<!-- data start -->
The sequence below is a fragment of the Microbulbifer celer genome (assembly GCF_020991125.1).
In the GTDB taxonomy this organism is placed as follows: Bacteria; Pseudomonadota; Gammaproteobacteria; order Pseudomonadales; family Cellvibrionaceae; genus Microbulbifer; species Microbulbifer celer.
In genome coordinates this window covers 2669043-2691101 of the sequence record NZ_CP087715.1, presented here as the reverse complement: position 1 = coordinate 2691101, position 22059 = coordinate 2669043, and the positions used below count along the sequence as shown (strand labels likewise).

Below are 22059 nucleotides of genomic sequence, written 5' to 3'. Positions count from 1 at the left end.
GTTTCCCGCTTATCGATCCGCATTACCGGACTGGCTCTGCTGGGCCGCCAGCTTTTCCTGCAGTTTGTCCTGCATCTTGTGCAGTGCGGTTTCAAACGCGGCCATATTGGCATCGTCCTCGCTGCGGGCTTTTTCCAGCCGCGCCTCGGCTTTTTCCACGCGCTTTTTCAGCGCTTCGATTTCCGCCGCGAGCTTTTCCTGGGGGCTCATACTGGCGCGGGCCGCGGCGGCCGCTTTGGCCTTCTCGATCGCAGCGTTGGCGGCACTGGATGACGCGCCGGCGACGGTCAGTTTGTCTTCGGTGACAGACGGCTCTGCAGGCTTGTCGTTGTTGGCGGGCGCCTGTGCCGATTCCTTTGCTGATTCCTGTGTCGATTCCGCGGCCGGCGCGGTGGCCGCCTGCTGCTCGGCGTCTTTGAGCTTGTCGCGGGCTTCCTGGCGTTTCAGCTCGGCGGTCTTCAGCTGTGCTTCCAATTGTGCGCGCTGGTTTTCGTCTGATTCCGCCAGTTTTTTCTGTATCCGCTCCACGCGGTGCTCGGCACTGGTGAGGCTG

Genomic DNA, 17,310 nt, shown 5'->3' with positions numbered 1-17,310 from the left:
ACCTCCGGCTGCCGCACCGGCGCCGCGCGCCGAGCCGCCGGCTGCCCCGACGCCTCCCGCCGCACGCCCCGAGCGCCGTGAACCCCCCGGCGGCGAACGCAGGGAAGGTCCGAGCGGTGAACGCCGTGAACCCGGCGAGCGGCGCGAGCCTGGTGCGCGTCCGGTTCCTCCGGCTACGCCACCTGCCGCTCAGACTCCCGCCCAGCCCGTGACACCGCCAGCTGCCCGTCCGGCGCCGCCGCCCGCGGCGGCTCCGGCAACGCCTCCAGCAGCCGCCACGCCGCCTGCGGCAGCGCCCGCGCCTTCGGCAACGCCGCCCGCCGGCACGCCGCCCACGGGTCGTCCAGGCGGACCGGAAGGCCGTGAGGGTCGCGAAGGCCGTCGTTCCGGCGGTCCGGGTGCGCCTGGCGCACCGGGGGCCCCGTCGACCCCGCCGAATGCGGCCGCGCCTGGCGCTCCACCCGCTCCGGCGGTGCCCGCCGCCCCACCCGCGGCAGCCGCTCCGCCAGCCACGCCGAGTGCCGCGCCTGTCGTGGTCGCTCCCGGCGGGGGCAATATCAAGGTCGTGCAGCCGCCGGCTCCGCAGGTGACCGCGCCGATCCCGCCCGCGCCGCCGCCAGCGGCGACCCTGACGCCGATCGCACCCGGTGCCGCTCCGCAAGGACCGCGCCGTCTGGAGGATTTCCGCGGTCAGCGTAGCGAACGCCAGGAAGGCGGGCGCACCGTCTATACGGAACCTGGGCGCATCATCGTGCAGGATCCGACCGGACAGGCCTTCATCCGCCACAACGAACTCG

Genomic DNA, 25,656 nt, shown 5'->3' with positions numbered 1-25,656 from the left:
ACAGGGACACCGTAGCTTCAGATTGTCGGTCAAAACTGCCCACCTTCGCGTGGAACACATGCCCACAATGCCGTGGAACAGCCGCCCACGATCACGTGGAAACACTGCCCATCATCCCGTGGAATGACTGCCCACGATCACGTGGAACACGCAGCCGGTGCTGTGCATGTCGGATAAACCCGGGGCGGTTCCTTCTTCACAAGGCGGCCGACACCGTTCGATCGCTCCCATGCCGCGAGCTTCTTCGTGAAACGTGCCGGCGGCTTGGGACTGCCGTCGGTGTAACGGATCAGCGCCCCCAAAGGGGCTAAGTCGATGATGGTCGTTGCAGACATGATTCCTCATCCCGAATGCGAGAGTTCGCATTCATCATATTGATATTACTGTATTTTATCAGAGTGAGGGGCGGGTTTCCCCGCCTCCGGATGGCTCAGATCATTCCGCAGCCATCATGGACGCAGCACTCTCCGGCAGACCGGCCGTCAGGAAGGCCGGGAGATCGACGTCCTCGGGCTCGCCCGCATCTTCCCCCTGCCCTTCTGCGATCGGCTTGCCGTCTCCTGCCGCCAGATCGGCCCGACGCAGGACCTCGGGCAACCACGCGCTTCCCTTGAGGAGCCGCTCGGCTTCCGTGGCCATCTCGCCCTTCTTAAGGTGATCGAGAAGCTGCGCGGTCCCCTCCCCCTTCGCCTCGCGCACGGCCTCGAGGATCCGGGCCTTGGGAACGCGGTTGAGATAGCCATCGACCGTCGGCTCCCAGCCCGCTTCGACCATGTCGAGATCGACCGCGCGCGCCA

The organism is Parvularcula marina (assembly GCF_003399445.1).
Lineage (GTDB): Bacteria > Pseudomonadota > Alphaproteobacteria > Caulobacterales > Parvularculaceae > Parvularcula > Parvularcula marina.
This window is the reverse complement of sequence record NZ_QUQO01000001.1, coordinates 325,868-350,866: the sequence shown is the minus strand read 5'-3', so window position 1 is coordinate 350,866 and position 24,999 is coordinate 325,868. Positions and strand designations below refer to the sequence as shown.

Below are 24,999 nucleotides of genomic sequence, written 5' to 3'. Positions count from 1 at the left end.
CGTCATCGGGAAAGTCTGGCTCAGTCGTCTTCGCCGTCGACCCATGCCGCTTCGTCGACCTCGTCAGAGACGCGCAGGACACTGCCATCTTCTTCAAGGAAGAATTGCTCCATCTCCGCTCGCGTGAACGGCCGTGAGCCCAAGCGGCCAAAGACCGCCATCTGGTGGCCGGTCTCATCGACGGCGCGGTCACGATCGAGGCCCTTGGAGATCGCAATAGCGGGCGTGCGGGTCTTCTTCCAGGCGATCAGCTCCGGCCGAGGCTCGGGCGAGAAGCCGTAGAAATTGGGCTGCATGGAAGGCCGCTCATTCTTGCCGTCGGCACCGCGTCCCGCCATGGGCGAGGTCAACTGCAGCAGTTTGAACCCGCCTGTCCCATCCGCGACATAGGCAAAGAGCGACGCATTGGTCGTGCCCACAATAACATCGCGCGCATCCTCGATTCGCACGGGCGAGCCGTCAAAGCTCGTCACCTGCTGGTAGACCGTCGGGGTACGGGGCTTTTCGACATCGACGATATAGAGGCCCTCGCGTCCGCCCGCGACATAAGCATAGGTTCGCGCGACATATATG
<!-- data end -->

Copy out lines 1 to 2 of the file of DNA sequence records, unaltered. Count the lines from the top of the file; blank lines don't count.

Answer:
The sequence below is a fragment of the Microbulbifer celer genome (assembly GCF_020991125.1).
In the GTDB taxonomy this organism is placed as follows: Bacteria; Pseudomonadota; Gammaproteobacteria; order Pseudomonadales; family Cellvibrionaceae; genus Microbulbifer; species Microbulbifer celer.